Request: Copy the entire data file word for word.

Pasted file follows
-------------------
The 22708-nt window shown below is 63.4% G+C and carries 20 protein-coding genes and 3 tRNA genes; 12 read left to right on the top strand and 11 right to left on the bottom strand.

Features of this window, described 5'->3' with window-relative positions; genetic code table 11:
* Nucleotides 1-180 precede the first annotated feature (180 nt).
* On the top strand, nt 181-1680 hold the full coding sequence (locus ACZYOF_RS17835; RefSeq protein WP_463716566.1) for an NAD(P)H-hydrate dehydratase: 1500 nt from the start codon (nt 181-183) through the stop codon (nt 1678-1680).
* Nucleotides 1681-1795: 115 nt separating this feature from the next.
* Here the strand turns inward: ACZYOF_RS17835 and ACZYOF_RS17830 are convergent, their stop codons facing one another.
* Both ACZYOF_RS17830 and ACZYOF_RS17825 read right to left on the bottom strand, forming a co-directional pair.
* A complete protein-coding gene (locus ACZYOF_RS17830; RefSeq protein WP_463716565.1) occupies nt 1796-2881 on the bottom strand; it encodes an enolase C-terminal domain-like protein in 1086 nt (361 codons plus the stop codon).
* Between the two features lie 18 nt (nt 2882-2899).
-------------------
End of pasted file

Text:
The 22708-nt window shown below is 63.4% G+C and carries 20 protein-coding genes and 3 tRNA genes; 12 read left to right on the top strand and 11 right to left on the bottom strand.

Features of this window, described 5'->3' with window-relative positions; genetic code table 11:
* Nucleotides 1-180 precede the first annotated feature (180 nt).
* On the top strand, nt 181-1680 hold the full coding sequence (locus ACZYOF_RS17835; RefSeq protein WP_463716566.1) for an NAD(P)H-hydrate dehydratase: 1500 nt from the start codon (nt 181-183) through the stop codon (nt 1678-1680).
* Nucleotides 1681-1795: 115 nt separating this feature from the next.
* Here the strand turns inward: ACZYOF_RS17835 and ACZYOF_RS17830 are convergent, their stop codons facing one another.
* Both ACZYOF_RS17830 and ACZYOF_RS17825 read right to left on the bottom strand, forming a co-directional pair.
* A complete protein-coding gene (locus ACZYOF_RS17830; RefSeq protein WP_463716565.1) occupies nt 1796-2881 on the bottom strand; it encodes an enolase C-terminal domain-like protein in 1086 nt (361 codons plus the stop codon).
* Between the two features lie 18 nt (nt 2882-2899).